David B. Harrington, the former Silver Spring private school principal and a Montgomery County Big Brother of the Year, pleaded guilty in Montgomery County Circuit Court yesterday to six counts of child abuse and one count of felony theft.
In exchange for his pleas, the state's attorney's office agreed not to prosecute Harrington for several other alleged sex crimes and recommended that Judge James S. McAuliffe Jr. sentence him to no more than 25 years in prison for the theft and six child abuse offenses to which he pleaded guilty, according to Janice Stiers, spokeswoman for the state's attorney's office.
The felony theft charge stemmed from the disappearance of more than $6,000 in ski trip money entrusted by youngsters to a travel agency that Harrington operated.
Each of the seven crimes carries a maximum 15-year prison term. Harrington would have faced a possible 105-year sentence if tried and convicted.
Judge McAuliffe consented to the plea bargain yesterday and scheduled a sentencing hearing for Nov. 12, Stiers said.
Harrington's lawyer, Robert Morin, stressed in an interview that McAuliffe agreed to a maximum sentence of 25 years, but could impose a lesser sentence after the Nov. 12 hearing.
On April 2 and April 30 this year, Stiers said, a county grand jury issued six indictments against Harrington, each charging him with one count of child abuse and some charging him with additional sex offenses. As part of the plea bargain, Harrington pleaded guilty to the child abuse charge in each indictment and the state agreed to dismiss the additional, lesser charges at the time of his sentencing.
Stiers said the sex offenses involved boys whom Harrington met through the Big Brothers program or friends of the boys. She said none of the crimes involved students at the high school of the Hebrew Academy of Greater Washington in Silver Spring, where Harrington was principal from 1980 until March 9.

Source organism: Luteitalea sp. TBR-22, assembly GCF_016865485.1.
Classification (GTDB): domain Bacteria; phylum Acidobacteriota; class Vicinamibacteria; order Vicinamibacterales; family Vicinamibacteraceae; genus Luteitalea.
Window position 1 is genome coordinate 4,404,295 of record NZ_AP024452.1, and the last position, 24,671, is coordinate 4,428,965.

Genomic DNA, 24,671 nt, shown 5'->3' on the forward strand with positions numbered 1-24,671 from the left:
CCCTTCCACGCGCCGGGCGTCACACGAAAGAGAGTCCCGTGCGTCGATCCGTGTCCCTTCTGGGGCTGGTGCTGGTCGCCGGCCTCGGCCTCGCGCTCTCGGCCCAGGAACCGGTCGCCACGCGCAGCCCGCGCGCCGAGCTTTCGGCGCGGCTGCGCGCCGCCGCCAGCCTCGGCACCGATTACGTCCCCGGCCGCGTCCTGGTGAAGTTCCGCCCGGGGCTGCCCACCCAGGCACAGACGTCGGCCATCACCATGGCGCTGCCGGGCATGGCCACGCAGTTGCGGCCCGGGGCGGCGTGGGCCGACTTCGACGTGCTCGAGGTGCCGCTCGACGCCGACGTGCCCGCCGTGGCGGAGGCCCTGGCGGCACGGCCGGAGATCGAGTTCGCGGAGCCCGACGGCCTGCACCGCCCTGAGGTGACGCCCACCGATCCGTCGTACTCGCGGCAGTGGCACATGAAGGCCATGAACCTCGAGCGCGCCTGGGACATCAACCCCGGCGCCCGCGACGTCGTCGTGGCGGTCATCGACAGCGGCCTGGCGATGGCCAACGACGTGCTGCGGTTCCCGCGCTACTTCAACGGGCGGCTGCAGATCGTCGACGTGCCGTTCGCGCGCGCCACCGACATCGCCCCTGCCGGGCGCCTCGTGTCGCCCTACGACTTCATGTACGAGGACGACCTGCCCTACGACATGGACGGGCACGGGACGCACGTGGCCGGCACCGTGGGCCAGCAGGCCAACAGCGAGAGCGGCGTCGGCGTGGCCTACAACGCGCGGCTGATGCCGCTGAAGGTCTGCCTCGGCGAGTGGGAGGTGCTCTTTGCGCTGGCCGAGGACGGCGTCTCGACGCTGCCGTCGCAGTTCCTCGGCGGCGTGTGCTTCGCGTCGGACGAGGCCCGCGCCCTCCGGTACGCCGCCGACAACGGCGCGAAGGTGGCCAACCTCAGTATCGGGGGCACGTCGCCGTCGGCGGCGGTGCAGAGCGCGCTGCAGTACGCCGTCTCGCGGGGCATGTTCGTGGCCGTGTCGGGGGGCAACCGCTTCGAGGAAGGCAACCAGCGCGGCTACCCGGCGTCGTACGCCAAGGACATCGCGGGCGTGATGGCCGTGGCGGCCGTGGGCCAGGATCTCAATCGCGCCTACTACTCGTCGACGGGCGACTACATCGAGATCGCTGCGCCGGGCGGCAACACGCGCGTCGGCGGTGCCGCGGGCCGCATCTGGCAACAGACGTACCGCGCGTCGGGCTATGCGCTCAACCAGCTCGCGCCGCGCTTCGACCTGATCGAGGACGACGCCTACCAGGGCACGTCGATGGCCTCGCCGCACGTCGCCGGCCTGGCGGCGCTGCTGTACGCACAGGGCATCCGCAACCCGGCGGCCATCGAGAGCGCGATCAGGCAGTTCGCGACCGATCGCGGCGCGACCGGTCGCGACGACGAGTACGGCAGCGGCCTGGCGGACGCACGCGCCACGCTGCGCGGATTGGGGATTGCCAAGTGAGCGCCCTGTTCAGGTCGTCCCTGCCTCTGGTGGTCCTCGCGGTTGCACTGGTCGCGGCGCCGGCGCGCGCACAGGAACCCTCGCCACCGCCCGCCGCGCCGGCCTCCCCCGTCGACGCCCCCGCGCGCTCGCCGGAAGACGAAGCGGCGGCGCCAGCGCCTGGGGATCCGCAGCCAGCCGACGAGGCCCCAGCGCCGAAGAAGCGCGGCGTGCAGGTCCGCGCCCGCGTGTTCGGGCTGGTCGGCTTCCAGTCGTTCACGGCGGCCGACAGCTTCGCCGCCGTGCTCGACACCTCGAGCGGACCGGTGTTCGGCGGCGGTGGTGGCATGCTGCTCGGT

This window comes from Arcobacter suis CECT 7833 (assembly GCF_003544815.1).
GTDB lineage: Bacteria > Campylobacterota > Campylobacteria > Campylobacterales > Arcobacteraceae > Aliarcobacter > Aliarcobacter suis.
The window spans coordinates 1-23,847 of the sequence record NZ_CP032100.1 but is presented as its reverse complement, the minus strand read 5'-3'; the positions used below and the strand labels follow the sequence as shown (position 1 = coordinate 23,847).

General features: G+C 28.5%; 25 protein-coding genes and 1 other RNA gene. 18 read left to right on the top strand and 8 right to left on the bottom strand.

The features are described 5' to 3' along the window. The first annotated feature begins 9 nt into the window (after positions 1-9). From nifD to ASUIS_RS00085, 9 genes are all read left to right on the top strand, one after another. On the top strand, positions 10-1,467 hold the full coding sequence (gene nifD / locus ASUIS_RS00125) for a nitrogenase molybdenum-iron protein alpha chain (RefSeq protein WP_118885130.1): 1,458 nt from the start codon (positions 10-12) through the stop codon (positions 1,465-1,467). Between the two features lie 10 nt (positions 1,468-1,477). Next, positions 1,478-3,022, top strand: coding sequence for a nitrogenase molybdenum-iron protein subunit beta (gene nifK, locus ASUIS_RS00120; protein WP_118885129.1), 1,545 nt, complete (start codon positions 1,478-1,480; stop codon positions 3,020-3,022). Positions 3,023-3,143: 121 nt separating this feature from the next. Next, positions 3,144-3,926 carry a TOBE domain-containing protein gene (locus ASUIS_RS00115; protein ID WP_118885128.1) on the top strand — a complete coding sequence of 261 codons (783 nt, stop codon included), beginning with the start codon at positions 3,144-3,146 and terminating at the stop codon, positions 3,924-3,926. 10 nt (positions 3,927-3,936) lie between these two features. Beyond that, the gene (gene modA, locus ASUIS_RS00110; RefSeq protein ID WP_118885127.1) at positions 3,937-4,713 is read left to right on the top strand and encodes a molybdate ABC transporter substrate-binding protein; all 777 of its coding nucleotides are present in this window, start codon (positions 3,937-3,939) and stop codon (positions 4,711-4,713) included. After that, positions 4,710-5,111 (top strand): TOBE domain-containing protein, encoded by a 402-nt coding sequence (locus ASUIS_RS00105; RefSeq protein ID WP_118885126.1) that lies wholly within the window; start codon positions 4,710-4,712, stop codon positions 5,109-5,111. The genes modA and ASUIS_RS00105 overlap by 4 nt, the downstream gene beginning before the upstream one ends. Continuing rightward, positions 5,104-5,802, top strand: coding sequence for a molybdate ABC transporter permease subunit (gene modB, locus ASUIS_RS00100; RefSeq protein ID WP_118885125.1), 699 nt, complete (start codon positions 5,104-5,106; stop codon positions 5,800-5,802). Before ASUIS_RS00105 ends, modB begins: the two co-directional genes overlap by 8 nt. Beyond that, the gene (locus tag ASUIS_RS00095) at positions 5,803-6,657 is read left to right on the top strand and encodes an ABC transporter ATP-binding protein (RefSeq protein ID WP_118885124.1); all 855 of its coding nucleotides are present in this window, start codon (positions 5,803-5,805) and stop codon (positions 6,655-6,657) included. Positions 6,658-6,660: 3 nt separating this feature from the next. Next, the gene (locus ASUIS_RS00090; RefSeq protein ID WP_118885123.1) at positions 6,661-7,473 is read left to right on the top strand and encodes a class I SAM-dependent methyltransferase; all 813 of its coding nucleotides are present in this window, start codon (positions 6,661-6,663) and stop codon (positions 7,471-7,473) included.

Harrington was honored by President Reagan at a White House reception in December after being named Montgomery County Big Brother of the Year for 1986.
He was being held without bond at the Montgomery County Detention Center last night, awaiting sentencing.
Harrington, 43, was arrested Feb. 28 at his Germantown home and accused of molesting a 14-year-old boy whom he allegedly met through the Big Brothers program. Harrington disappeared two days later after being released on $10,000 bond. By March 6, he had been charged with three additional counts of child sexual abuse, and police were still unable to find him.
For five weeks Harrington eluded authorities, fleeing to New York, Vermont, Rhode Island, the Bahamas and finally to Puerto Rico where, he later told police, he had squandered $16,000 in gambling.
Before he fled this area, he had emptied his bank account, police said.
On April 8, Harrington, after telephoning police about surrendering, stepped off a Metro train at the Silver Spring station and into police custody.
At the time of his surrender, Harrington told police that he was broke and wanted to get help.
During his disappearance, police learned that in 1970 Harrington had faked his own drowning in Vermont the day before he was scheduled to take a polygraph test in connection with a child molestation case there. For 17 years, even his parents believed that he had died in the fake boating accident. Not until they learned of his March arrest in Germantown, and his subsequent disappearance, did they know their son was alive.